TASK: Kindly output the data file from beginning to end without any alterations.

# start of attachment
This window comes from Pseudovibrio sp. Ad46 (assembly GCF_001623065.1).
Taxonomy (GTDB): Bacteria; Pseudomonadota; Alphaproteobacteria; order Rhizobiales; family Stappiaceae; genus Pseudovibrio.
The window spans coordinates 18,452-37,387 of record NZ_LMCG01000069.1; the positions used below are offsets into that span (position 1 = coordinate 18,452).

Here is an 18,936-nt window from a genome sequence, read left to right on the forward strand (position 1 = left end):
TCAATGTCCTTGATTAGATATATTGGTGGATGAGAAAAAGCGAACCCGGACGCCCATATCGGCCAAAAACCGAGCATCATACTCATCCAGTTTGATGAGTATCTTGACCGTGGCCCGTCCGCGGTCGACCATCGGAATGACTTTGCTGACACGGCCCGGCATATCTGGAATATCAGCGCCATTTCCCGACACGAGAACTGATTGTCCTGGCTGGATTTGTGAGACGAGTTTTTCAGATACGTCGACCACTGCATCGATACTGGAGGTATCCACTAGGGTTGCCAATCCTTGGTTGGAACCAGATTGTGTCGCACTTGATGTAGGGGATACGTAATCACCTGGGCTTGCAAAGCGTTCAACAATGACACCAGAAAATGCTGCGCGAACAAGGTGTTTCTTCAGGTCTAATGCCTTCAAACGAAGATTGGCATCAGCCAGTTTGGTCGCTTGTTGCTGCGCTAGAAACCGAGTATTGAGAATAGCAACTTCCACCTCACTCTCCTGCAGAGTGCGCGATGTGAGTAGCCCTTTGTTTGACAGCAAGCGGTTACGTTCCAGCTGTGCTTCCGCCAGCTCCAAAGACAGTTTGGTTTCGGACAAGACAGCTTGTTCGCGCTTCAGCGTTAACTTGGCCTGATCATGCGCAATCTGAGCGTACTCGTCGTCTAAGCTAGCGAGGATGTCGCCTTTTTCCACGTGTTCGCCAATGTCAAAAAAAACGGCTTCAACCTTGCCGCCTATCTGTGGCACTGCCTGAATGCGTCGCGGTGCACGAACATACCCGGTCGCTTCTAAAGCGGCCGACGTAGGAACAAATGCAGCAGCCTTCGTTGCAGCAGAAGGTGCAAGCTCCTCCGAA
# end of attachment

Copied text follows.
This window comes from Pseudovibrio sp. Ad46 (assembly GCF_001623065.1).
Taxonomy (GTDB): Bacteria; Pseudomonadota; Alphaproteobacteria; order Rhizobiales; family Stappiaceae; genus Pseudovibrio.
The window spans coordinates 18,452-37,387 of record NZ_LMCG01000069.1; the positions used below are offsets into that span (position 1 = coordinate 18,452).

Here is an 18,936-nt window from a genome sequence, read left to right on the forward strand (position 1 = left end):
TCAATGTCCTTGATTAGATATATTGGTGGATGAGAAAAAGCGAACCCGGACGCCCATATCGGCCAAAAACCGAGCATCATACTCATCCAGTTTGATGAGTATCTTGACCGTGGCCCGTCCGCGGTCGACCATCGGAATGACTTTGCTGACACGGCCCGGCATATCTGGAATATCAGCGCCATTTCCCGACACGAGAACTGATTGTCCTGGCTGGATTTGTGAGACGAGTTTTTCAGATACGTCGACCACTGCATCGATACTGGAGGTATCCACTAGGGTTGCCAATCCTTGGTTGGAACCAGATTGTGTCGCACTTGATGTAGGGGATACGTAATCACCTGGGCTTGCAAAGCGTTCAACAATGACACCAGAAAATGCTGCGCGAACAAGGTGTTTCTTCAGGTCTAATGCCTTCAAACGAAGATTGGCATCAGCCAGTTTGGTCGCTTGTTGCTGCGCTAGAAACCGAGTATTGAGAATAGCAACTTCCACCTCACTCTCCTGCAGAGTGCGCGATGTGAGTAGCCCTTTGTTTGACAGCAAGCGGTTACGTTCCAGCTGTGCTTCCGCCAGCTCCAAAGACAGTTTGGTTTCGGACAAGACAGCTTGTTCGCGCTTCAGCGTTAACTTGGCCTGATCATGCGCAATCTGAGCGTACTCGTCGTCTAAGCTAGCGAGGATGTCGCCTTTTTCCACGTGTTCGCCAATGTCAAAAAAAACGGCTTCAACCTTGCCGCCTATCTGTGGCACTGCCTGAATGCGTCGCGGTGCACGAACATACCCGGTCGCTTCTAAAGCGGCCGACGTAGGAACAAATGCAGCAGCCTTCGTTGCAGCAGAAGGTGCAAGCTCCTCCGAA